D Murali

Evolution of IP valuation

D. Murali | Updated on September 18, 2011

Anu Vaidyanathan, CEO, PatNMarks

Intellectual capital can incorporate both intellectual properties, such as patents, trademarks and licensing, as well as human capital such as employees



One of the questions I posed to Anu Vaidyanathan, CEO, PatNMarks, Bangalore (http://bit.ly/F4TAnuV), during a recent interaction in Business Line, was about the Google-Motorola deal, widely seen as a patents story. As an IP (intellectual property) expert, was she happy with the deal valuation? “I believe the patents-race, much like the arms race, is very real, very live and very commercially significant,” begins Anu. “Some people argue that a very contentious atmosphere takes away the joy of innovation or invention but, I believe what we are witnessing in the telecommunications industry is an expected epoch, with the evolution of the industry and the undeniable market recall that these mobile gadgets have.”

It bears mentioning that these wars are not the first of their kind, perhaps the media hype is more these days but that's an entirely different and political topic of debate, she notes. Within the semi-conductor industry, a lot of patent wars and acquisitions have been fought and survived, reminds Anu. An example she mentions is of Intel paying around $1.25 billion to AMD to settle some IP disputes (after many years of contention, at undisclosed legal fees), in a $30-40 billion market in the last decade.

Reasoning that, within telecom, the fact that Google paid $12.5 billion is not a huge surprise given that the order of magnitude of sales of a cellular phone is a lot more than the high-end processors for personal computing, Anu points out that nearly four dozen lawsuits were filed against Android, simply because of its market share in the last two years. “The Android platform has more than 50 per cent market share of both Microsoft and Apple (combined) at a little over $300 billion in the mobile telephony/applications space. Google having to pay $12.5 billion to protect its Android IP problems for that portion of market share seems reasonable. What bears examination is the impact of the anti-trust cloud that Google is presently under on all acquisitions they make.” Our conversation continues over the email.

Excerpts from the interview.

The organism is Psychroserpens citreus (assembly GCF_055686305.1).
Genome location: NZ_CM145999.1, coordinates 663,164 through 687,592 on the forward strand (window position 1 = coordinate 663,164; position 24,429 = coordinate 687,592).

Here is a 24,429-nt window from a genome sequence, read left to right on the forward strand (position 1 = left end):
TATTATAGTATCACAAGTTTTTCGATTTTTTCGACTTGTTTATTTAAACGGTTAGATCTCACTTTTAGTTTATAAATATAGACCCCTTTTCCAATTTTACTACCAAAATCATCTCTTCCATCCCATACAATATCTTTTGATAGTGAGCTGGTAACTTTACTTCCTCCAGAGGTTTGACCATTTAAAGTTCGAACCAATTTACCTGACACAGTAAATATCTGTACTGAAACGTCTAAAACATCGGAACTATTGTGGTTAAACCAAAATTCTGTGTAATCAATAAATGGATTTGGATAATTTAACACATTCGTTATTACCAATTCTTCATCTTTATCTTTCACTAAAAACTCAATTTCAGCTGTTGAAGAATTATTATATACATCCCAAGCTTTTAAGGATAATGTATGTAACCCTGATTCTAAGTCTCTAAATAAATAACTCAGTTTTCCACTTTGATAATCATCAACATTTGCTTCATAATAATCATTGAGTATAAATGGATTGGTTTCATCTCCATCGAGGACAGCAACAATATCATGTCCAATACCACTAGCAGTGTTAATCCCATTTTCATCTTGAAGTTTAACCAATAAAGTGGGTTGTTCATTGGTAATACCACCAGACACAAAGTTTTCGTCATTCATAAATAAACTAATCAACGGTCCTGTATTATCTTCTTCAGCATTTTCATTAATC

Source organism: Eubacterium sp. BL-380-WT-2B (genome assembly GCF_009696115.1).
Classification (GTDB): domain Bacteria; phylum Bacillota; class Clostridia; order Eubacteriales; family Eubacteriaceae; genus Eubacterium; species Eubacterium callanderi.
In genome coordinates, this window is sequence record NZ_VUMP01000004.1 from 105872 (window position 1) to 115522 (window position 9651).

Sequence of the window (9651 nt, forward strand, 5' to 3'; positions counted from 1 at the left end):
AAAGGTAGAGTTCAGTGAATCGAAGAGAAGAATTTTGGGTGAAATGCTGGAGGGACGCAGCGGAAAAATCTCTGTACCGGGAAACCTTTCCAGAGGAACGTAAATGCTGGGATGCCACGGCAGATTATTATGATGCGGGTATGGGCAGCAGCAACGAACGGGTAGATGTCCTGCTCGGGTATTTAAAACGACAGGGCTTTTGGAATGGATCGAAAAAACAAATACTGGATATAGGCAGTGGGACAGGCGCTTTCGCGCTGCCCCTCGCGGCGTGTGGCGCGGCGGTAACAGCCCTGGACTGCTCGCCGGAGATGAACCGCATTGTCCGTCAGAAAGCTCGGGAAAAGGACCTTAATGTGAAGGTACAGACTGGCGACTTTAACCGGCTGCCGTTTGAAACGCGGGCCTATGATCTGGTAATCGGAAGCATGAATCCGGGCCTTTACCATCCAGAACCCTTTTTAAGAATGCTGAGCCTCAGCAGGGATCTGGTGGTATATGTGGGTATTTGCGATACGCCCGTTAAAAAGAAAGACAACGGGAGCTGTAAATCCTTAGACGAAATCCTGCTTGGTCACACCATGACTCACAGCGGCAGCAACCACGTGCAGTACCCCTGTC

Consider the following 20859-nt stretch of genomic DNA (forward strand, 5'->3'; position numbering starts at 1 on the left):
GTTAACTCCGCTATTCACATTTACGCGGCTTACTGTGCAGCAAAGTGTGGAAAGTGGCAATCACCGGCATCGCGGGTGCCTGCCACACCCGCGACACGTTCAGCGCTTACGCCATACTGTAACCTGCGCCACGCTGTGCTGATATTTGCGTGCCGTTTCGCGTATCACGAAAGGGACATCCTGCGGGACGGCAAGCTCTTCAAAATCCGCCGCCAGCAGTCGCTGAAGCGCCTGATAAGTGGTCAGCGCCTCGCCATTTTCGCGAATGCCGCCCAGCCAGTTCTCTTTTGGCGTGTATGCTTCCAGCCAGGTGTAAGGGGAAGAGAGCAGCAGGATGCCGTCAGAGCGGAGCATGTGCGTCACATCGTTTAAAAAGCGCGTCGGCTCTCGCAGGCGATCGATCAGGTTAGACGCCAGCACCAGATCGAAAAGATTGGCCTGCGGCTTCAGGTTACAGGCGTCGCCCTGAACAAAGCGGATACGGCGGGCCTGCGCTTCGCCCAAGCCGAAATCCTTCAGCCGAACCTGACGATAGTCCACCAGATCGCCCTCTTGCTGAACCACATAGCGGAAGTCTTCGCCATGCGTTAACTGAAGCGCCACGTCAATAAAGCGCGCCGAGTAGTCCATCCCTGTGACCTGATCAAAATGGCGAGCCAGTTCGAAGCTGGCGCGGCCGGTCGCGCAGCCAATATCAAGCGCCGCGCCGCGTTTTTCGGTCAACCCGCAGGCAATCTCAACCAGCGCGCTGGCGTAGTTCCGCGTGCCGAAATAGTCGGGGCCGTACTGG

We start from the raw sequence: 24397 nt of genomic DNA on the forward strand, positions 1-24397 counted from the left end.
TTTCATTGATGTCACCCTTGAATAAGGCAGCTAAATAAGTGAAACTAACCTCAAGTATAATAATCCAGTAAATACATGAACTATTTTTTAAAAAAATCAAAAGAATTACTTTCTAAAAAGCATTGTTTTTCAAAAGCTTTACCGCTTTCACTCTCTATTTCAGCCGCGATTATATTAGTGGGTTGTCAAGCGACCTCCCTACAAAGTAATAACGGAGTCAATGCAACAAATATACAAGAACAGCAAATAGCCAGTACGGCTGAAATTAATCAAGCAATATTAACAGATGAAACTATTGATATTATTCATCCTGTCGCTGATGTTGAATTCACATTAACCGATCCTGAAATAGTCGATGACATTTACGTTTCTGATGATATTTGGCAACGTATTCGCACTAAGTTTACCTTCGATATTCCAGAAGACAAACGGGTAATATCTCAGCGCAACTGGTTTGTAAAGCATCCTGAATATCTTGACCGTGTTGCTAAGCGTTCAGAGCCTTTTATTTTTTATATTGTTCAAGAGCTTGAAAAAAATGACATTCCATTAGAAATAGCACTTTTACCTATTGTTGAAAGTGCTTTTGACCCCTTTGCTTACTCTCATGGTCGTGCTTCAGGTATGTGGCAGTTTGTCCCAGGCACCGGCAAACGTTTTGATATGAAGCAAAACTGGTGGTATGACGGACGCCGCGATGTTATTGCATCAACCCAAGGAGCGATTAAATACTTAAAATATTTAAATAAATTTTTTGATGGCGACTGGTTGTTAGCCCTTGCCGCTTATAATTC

Would you like to give a historical perspective on the way IP valuation has been evolving over the years, and where do you see it headed?

On an average, 70 per cent of the market value of several companies on the S&P 500 is attributable to IP and other “intellectual assets”. Value is not a specific figure but rather an alignment of assumptions.

Typically, we use three components for valuation – cost-based, market-based and revenue-based – also thought of as value past, present and future. Timing and context are critical components of the assessment. For example, the complexity and customisation needed to create an asset may cause a high level of cost variability and outcome uncertainty.

Similarly, given sufficient time, multiple alternatives can be explored, but if deadlines are tight, the need to have a working solution requires a value premium. Valuations look at each of these elements to provide a reasonable approximation of the value boundaries.

Intellectual capital can incorporate both intellectual properties, such as patents, trademarks and licensing, as well as human capital such as employees. For acquisition purposes, the degree to which intellectual assets are formalised or codified increases the likelihood of retaining the value.

If the employee experiences or methods are documented, those assets are more readily leveraged and potentially non-linear (highly scalable). If those experiences or methods are known only to the employees, leverage or reuse will be more restrictive and will require additional employment agreements to capture those assets. Note that this estimate range cannot include the potential options value for market timing, for example, if the underlying asset (let's say software) is necessary to win a contract or deliver to a deadline within a 3-6 month timeframe. In such a situation, the time premiums can easily double the estimated value, depending on the opportunity.

IP valuation has been evolving in terms of methods used and the basic understanding around the area. I see it being a very active part of many M&A deals and public listings and this trend will continue. The benefits can be accented by placing more incentive on this line item in a company's portfolio.